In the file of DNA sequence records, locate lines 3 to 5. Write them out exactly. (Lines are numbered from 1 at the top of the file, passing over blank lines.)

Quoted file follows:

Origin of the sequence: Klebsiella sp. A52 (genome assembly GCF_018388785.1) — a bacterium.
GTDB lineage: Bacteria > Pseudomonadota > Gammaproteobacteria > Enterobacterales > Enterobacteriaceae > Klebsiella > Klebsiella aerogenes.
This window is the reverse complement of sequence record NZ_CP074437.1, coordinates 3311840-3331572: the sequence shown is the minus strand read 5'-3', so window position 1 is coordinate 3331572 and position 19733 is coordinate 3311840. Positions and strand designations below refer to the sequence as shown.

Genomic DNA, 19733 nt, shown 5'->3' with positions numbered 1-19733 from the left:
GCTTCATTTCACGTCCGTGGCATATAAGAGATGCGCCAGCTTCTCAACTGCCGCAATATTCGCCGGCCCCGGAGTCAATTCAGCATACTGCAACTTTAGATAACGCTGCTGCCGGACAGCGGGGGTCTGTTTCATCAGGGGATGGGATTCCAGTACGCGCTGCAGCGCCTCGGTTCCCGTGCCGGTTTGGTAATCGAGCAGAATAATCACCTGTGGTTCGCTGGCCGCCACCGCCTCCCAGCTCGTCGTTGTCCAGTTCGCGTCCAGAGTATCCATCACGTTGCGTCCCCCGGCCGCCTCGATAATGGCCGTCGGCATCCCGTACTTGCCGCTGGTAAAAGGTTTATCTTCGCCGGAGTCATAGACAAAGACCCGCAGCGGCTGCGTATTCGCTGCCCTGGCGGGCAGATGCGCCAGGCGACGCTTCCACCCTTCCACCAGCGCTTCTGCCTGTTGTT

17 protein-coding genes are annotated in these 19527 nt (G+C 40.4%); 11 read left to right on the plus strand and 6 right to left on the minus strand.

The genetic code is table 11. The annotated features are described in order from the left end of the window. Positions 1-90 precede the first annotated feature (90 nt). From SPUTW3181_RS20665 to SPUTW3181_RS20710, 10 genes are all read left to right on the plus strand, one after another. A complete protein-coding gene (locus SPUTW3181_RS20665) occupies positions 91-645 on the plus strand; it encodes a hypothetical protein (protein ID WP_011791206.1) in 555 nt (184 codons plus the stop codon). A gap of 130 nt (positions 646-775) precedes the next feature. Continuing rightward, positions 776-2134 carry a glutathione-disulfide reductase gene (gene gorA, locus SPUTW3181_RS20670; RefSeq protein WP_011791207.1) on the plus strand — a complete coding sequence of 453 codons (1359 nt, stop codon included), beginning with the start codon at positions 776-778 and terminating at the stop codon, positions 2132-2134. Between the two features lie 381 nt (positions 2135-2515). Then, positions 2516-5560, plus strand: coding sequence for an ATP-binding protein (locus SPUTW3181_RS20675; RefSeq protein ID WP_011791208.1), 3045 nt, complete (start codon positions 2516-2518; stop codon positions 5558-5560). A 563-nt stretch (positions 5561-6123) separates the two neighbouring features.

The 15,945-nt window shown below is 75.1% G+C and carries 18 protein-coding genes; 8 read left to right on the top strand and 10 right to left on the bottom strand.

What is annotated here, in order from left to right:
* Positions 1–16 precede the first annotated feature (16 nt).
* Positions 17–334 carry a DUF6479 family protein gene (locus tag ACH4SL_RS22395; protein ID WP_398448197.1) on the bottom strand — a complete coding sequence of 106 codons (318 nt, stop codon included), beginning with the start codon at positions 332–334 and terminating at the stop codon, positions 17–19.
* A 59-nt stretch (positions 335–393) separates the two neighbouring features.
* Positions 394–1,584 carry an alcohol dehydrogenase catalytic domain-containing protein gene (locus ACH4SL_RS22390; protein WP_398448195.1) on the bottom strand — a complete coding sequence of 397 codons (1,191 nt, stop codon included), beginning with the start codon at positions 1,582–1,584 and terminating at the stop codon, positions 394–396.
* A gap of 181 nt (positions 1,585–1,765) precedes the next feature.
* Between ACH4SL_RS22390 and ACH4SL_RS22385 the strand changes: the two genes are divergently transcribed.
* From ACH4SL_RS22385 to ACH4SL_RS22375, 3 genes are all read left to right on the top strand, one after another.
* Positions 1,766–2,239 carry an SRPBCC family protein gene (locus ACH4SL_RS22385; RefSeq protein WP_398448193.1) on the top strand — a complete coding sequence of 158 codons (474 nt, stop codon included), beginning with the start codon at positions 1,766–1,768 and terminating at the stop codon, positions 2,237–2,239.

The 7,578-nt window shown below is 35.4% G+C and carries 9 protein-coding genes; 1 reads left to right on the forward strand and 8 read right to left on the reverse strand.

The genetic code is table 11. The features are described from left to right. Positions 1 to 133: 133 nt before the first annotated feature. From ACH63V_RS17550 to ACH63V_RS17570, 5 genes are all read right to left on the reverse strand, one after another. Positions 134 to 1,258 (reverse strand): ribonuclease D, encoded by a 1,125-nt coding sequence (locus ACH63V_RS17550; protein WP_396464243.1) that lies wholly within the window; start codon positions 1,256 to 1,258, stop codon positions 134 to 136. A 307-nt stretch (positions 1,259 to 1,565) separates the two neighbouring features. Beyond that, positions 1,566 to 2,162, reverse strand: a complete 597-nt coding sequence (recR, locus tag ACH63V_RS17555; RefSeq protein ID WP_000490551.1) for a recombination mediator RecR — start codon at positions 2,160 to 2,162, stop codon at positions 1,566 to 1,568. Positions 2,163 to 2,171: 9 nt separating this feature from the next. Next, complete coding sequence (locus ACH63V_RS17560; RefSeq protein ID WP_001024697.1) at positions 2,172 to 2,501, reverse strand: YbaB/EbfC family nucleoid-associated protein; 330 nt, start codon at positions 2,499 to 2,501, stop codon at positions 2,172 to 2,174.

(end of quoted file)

This window is the reverse complement of sequence record NZ_CP074437.1, coordinates 3311840-3331572: the sequence shown is the minus strand read 5'-3', so window position 1 is coordinate 3331572 and position 19733 is coordinate 3311840. Positions and strand designations below refer to the sequence as shown.

Genomic DNA, 19733 nt, shown 5'->3' with positions numbered 1-19733 from the left:
GCTTCATTTCACGTCCGTGGCATATAAGAGATGCGCCAGCTTCTCAACTGCCGCAATATTCGCCGGCCCCGGAGTCAATTCAGCATACTGCAACTTTAGATAACGCTGCTGCCGGACAGCGGGGGTCTGTTTCATCAGGGGATGGGATTCCAGTACGCGCTGCAGCGCCTCGGTTCCCGTGCCGGTTTGGTAATCGAGCAGAATAATCACCTGTGGTTCGCTGGCCGCCACCGCCTCCCAGCTCGTCGTTGTCCAGTTCGCGTCCAGAGTATCCATCACGTTGCGTCCCCCGGCCGCCTCGATAATGGCCGTCGGCATCCCGTACTTGCCGCTGGTAAAAGGTTTATCTTCGCCGGAGTCATAGACAAAGACCCGCAGCGGCTGCGTATTCGCTGCCCTGGCGGGCAGATGCGCCAGGCGACGCTTCCACCCTTCCACCAGCGCTTCTGCCTGTTGTT